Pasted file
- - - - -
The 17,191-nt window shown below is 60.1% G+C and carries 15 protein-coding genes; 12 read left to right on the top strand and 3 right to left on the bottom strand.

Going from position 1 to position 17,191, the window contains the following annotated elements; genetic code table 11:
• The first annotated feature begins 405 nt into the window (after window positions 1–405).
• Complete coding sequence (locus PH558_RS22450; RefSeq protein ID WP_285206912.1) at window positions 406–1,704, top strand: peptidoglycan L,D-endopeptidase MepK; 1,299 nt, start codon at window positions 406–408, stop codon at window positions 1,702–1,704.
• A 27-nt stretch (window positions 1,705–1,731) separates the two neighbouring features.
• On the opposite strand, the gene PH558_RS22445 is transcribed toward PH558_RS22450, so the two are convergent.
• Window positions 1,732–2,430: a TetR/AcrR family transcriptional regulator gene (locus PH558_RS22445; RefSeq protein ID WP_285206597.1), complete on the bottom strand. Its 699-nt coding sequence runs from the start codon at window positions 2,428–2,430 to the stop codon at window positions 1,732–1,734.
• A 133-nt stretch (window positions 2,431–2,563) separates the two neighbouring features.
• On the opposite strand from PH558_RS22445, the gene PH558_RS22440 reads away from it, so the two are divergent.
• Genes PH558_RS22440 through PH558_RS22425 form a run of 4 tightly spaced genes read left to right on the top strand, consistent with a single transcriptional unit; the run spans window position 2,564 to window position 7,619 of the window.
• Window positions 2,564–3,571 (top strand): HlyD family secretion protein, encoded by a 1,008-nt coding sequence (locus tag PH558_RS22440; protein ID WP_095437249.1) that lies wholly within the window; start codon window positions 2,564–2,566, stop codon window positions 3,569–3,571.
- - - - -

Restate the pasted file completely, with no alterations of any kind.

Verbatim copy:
The 17,191-nt window shown below is 60.1% G+C and carries 15 protein-coding genes; 12 read left to right on the top strand and 3 right to left on the bottom strand.

Going from position 1 to position 17,191, the window contains the following annotated elements; genetic code table 11:
• The first annotated feature begins 405 nt into the window (after window positions 1–405).
• Complete coding sequence (locus PH558_RS22450; RefSeq protein ID WP_285206912.1) at window positions 406–1,704, top strand: peptidoglycan L,D-endopeptidase MepK; 1,299 nt, start codon at window positions 406–408, stop codon at window positions 1,702–1,704.
• A 27-nt stretch (window positions 1,705–1,731) separates the two neighbouring features.
• On the opposite strand, the gene PH558_RS22445 is transcribed toward PH558_RS22450, so the two are convergent.
• Window positions 1,732–2,430: a TetR/AcrR family transcriptional regulator gene (locus PH558_RS22445; RefSeq protein ID WP_285206597.1), complete on the bottom strand. Its 699-nt coding sequence runs from the start codon at window positions 2,428–2,430 to the stop codon at window positions 1,732–1,734.
• A 133-nt stretch (window positions 2,431–2,563) separates the two neighbouring features.
• On the opposite strand from PH558_RS22445, the gene PH558_RS22440 reads away from it, so the two are divergent.
• Genes PH558_RS22440 through PH558_RS22425 form a run of 4 tightly spaced genes read left to right on the top strand, consistent with a single transcriptional unit; the run spans window position 2,564 to window position 7,619 of the window.
• Window positions 2,564–3,571 (top strand): HlyD family secretion protein, encoded by a 1,008-nt coding sequence (locus tag PH558_RS22440; protein ID WP_095437249.1) that lies wholly within the window; start codon window positions 2,564–2,566, stop codon window positions 3,569–3,571.